The opinion of the court was delivered by: Dennis L. Beck United States Magistrate Judge
FINDINGS AND RECOMMENDATION REGARDING DISMISSAL OF ACTION FOR FAILURE TO STATE ANY CLAIMS THIRTY-DAY OBJECTION DEADLINE
Plaintiff Mark Savage ("Plaintiff"), a prisoner proceeding pro se and in forma pauperis in this civil rights action, filed his complaint on April 14, 2011. On September 19, 2011, the Court dismissed the complaint with leave to amend. Plaintiff filed his First Amended Complaint on November 9, 2011. He names Thomas Villagrana as the sole Defendant.
The Court is required to screen complaints brought by prisoners seeking relief against a governmental entity or officer or employee of a governmental entity. 28 U.S.C. § 1915A(a). The Court must dismiss a complaint or portion thereof if the prisoner has raised claims that are legally "frivolous or malicious," that fail to state a claim upon which relief may be granted, or that seek monetary relief from a defendant who is immune from such relief. 28 U.S.C. § 1915A(b)(1),(2). "Notwithstanding any filing fee, or any portion thereof, that may have been paid, the court shall dismiss the case at any time if the court determines that . . . the action or appeal . . . fails to state a claim upon which relief may be granted." 28 U.S.C. § 1915(e)(2)(B)(ii).
A complaint must contain "a short and plain statement of the claim showing that the pleader is entitled to relief . . . ." Fed. R. Civ. P. 8(a)(2). Detailed factual allegations are not required, but "[t]hreadbare recitals of the elements of a cause of action, supported by mere conclusory statements, do not suffice." Ashcroft v. Iqbal, 556 U.S. 662, 678 (2009) (citing Bell Atl. Corp. v. Twombly, 550.S. 544, 555 (2007)). Plaintiff must set forth "sufficient factual matter, accepted as true, to 'state a claim to relief that is plausible on its face.'" Id. (quoting Twombly, 550 U.S. at 570). While factual allegations are accepted as true, legal conclusions are not. Id.
According to Exhibit C, cited by Plaintiff, Defendant Villagrana completed a Work Supervisor's Report on December 1, 2009. In reviewing Plaintiff's work performance, Defendant Villagrana noted, "Inmate needs to limit his complaints to work-related justifiable situations, not personal problems." Exh. C, attached to Complaint. Plaintiff alleges that Defendant was aware of verbal complaints that Plaintiff made against him and that Defendant ultimately filed a false Rules Violation Report ("RVR") accusing Plaintiff of spitting into the peanut butter machine. Plaintiff states that his verbal complaints related to Defendant's lack of proper work supervision.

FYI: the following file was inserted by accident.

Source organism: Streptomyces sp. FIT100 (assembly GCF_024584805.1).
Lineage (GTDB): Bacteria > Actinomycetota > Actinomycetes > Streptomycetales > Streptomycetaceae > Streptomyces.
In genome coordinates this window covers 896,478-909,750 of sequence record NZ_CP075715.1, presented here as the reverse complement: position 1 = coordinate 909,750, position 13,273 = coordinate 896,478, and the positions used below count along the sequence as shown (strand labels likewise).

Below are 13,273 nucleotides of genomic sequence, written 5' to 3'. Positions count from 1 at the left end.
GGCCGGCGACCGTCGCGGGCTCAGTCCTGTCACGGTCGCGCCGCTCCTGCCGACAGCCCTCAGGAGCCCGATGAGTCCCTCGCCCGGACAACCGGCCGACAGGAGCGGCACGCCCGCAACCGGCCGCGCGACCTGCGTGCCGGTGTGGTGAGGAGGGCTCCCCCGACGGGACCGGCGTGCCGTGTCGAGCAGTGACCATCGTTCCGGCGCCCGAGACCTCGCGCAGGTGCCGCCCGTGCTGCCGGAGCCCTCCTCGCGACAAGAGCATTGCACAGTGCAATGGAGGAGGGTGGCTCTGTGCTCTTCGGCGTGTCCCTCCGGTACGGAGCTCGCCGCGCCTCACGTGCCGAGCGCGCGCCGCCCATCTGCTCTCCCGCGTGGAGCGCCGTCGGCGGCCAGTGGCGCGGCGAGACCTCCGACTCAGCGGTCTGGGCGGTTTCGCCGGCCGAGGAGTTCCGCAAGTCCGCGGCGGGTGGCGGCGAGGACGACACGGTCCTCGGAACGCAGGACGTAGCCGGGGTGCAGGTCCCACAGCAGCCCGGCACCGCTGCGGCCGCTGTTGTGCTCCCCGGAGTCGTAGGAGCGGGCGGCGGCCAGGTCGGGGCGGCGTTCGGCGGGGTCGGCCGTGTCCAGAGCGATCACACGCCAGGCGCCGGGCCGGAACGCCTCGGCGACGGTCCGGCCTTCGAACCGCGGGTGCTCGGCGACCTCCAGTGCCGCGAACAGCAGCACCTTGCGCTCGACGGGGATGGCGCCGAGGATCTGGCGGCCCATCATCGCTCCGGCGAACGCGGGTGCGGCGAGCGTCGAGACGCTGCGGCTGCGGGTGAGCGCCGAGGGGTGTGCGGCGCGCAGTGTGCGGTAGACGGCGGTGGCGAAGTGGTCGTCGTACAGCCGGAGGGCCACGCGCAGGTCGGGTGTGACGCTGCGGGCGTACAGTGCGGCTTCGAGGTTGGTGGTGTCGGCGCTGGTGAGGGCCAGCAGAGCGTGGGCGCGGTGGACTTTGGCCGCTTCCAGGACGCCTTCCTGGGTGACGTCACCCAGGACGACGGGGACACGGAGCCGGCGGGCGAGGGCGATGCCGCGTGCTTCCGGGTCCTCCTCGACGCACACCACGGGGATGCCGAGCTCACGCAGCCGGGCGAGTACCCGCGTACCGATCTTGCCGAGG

Plaintiff alleges that on January 19, 2010, he was placed into Administrative Segregation ("Ad-Seg") based on Defendant's false RVR. The RVR, dated January 17, 2010, states that Defendant Villagrana was Plaintiff's supervisor at the Prison Industry Authority. Defendant Villagrana alleges that he was reviewing surveillance video and saw Plaintiff "spit into the product inside the hopper." Exh. B, attached to Complaint. At the time of his Ad-Seg placement, he had not received the RVR and had not been found guilty of any rule violation.
Plaintiff was released from Ad-Seg on July 1, 2010, served with the RVR, afforded a hearing and found not guilty of the false charges on July 13, 2010. Plaintiff cites Exhibit B, where the hearing officer determines that after careful review of the video footage, "it is impossible to make the determination that he spit into the machine." Exh. B, attached to Complaint.
Plaintiff contends that his due process rights were violated because he did not receive an opportunity to be heard in a timely and meaningful manner, and he notes that prison officials waited over 5 months to view videotape evidence that they had in their possession. During his time in Ad-Seg, Plaintiff lost personal property and privileges that he would not have otherwise lost had prison officials timely reviewed the evidence.
Plaintiff also alleges that Defendant Villagrana retaliated against him in violation of the First Amendment.
The Due Process Clause protects prisoners from being deprived of liberty without due process of law. Wolff v. McDonnell, 418 U.S. 539, 556 (1974). Under the Due Process Clause, a prisoner is entitled to certain procedural protections when he is charged with a disciplinary violation. Id., at 564-571. These protections include a written notice at least twenty-four hours before the disciplinary hearing, an opportunity to call witnesses and present documentary evidence, and a ...